6.) Cohen Exhibit 2045, a 2004 draft paper coauthored by Drs. Molly and Fred Kibenge and Drs. Simon Jones and Garth
Traxler (DFO) reporting 115 ISA virus positive results. These results demonstrate up to 99.7% identity to an ISAv isolate from Norway.
Sequence was produced. These samples included Atlantic salmon, wild salmon from Alaskan waters, throughout BC and 100% of the
Cultus Lake sockeye tested, a Fraser sockeye population that has been declining despite efforts to restore it. It is unclear whether the
Americans or the CFIA were informed. This work was never provided to the Cohen Commission by DFO. Dr. Fred Kibenge provided this
document to the Commission when he was asked by the Commission to provide all information on ISAv in BC.
7.) Kibenge, AVC, results on 2/48 River’s Inlet sockeye smolts positive for European ISAv genotype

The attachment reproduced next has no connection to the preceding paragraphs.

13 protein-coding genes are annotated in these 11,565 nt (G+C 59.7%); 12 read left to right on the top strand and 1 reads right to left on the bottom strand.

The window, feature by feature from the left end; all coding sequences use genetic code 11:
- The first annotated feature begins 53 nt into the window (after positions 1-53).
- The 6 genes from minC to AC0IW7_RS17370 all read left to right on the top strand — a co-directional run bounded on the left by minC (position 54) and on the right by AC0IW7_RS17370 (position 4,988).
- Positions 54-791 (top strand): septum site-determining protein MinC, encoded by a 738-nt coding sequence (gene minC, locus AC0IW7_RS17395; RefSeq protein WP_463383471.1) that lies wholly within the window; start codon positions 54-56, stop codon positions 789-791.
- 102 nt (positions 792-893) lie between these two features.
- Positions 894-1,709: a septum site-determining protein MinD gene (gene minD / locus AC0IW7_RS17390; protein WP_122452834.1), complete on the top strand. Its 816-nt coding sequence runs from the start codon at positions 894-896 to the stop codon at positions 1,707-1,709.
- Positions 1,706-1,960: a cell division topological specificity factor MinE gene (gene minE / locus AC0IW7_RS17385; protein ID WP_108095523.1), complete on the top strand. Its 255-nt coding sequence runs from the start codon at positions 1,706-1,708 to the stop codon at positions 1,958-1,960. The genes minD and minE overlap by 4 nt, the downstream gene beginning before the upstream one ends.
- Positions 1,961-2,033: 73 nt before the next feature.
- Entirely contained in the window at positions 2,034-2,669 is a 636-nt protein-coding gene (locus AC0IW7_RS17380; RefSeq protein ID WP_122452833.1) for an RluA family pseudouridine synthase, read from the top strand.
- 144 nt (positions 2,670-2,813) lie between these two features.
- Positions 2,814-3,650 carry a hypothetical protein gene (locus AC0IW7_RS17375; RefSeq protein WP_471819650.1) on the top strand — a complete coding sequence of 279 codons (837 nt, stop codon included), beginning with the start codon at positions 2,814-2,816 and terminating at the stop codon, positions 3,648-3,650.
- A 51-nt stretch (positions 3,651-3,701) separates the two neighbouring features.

8.) Are Nylund, U. Bergen weak ISA virus positives among the 48 sockeye smolts and ongoing positives in BC samples I am providing
to his lab.
9.) Kibenge, AVC, results on 3/11 salmon that died in the Fraser River without spawning positive for European strain ISAv; chinook,
coho, sockeye. I am the owner of these samples and they were provided to the CFIA
10.) Kibenge, AVC, results on HPR5 sequenced from a female chum salmon in the Vedder River, a tributary to Cultus Lake. I am owner
of these samples and they were provided to the CFIA
11.) Kibenge, AVC, positive results on 19 farm salmon bought in supermarkets in the city of Vancouver. Many are HRP5, one HPR7b,
this work is ongoing and will be more fully reported when complete. I am the owner of these samples and they were provided to the
Despite all these labs, reporting ISA virus positive results, including 3 DFO labs, the DFO position remains - no salmon in BC have tested
positive for ISA virus.
Dec. 4, 2012 “In recent years, the Government of Canada and B.C. have tested more than 5,000 wild and farmed salmon in B.C. for